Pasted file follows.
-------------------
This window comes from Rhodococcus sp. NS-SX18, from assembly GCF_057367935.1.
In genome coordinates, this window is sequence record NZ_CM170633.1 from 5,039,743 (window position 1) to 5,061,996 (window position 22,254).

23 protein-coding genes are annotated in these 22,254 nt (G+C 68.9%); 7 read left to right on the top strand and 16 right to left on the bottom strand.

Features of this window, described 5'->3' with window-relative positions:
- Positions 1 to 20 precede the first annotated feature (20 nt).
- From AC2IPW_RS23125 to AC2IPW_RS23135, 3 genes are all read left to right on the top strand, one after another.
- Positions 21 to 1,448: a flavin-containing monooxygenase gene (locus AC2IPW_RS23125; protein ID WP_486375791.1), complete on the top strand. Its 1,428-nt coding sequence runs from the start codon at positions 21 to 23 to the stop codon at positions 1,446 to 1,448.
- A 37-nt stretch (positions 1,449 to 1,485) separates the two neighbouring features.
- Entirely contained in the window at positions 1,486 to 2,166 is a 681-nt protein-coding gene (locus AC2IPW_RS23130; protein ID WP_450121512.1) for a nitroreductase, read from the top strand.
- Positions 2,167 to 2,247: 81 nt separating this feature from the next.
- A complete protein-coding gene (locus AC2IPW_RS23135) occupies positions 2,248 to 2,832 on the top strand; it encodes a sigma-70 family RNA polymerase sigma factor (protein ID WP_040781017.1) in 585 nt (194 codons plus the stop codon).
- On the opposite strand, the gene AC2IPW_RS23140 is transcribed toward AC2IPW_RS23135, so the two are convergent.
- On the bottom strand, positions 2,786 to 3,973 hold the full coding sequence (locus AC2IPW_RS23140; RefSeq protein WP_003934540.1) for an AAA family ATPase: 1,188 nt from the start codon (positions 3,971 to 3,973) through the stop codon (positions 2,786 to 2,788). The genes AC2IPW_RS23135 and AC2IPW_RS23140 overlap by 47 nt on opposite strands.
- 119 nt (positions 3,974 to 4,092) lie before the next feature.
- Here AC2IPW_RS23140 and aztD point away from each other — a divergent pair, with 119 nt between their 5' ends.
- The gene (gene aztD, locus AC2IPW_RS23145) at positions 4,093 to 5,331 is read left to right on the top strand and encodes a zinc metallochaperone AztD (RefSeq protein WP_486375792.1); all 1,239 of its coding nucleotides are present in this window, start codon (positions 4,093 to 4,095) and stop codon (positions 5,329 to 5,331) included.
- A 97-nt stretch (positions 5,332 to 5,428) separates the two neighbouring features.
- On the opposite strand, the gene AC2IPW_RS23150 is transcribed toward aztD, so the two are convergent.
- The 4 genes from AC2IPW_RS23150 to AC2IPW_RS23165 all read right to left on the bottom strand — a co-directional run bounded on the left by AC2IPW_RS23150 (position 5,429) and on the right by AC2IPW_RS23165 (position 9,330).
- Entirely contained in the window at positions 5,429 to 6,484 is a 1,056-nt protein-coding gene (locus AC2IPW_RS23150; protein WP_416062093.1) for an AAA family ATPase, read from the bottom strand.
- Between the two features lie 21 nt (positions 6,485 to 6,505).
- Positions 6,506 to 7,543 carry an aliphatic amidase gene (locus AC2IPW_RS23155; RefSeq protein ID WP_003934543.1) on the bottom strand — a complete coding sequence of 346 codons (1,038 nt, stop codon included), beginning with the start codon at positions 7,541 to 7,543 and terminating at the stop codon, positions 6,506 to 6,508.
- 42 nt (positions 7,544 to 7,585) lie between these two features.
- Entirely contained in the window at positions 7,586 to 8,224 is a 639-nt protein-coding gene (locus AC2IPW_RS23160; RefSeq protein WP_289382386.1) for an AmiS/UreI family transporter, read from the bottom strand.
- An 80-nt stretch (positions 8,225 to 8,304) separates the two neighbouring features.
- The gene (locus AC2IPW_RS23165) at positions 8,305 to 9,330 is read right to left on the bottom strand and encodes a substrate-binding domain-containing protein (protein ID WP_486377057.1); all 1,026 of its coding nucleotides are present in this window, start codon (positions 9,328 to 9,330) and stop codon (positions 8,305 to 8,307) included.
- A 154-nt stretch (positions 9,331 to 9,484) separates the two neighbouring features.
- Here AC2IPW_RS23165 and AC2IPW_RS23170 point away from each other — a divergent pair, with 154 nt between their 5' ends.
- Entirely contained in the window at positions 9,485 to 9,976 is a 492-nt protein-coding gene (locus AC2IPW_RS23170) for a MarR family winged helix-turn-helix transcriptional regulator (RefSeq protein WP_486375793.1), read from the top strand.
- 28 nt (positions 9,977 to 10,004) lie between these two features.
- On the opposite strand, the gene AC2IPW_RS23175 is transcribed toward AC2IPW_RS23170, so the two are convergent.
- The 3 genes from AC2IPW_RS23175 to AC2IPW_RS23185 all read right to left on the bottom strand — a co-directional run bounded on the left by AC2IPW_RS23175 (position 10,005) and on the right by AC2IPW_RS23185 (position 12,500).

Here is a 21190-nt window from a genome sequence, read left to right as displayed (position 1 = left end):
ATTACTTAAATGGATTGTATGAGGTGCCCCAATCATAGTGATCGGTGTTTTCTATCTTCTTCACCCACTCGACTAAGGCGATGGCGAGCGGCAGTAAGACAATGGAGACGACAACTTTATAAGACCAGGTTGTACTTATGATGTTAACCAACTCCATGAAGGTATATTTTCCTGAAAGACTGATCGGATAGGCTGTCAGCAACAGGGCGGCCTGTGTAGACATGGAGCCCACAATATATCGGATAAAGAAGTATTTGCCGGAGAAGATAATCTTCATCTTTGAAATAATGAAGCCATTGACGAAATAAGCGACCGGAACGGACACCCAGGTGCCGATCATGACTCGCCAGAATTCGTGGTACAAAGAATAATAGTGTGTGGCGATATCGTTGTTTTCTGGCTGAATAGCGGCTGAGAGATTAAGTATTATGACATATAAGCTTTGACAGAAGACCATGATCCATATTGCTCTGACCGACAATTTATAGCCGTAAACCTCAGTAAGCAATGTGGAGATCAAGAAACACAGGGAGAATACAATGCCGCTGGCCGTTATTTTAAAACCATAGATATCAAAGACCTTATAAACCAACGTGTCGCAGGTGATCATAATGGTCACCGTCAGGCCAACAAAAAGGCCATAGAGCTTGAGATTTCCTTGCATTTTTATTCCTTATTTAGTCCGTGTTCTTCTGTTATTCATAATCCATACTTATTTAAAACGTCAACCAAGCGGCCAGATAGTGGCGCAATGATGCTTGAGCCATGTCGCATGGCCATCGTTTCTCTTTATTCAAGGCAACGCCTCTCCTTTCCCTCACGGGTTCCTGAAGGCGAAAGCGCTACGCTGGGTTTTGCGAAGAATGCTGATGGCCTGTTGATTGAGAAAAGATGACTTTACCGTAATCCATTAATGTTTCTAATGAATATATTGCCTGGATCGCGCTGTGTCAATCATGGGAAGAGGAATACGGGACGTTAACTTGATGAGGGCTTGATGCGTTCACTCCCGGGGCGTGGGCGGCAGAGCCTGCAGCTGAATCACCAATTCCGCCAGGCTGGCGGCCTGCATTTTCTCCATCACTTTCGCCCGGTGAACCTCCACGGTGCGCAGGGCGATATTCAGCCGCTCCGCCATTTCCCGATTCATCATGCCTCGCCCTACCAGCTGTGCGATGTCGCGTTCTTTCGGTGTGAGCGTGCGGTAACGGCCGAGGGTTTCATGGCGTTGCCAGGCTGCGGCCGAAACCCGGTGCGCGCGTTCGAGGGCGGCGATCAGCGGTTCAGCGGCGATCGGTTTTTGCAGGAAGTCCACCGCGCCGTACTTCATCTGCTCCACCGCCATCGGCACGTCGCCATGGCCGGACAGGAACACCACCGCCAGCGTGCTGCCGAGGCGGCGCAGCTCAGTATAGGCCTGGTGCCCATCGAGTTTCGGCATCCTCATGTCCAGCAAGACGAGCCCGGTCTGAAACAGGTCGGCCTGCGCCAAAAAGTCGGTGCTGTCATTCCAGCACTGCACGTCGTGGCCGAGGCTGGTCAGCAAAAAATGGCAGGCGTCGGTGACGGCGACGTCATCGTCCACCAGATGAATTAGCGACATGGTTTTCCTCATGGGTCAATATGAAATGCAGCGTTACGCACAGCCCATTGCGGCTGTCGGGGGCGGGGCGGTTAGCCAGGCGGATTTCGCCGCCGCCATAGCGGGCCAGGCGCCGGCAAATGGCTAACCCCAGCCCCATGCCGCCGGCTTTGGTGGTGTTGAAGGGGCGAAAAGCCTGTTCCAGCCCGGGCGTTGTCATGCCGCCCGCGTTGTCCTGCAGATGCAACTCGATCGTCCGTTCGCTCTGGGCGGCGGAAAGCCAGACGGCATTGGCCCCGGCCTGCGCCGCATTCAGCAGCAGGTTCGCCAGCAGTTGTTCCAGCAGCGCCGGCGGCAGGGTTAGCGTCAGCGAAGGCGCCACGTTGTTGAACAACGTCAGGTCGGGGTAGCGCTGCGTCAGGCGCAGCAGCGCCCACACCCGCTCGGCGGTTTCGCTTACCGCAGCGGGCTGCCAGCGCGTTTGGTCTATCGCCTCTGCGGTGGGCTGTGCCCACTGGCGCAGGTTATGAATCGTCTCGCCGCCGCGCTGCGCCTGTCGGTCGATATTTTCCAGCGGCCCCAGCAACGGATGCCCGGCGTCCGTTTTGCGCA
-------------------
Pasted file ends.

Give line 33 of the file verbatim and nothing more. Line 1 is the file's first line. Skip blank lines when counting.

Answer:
Here is a 21190-nt window from a genome sequence, read left to right as displayed (position 1 = left end):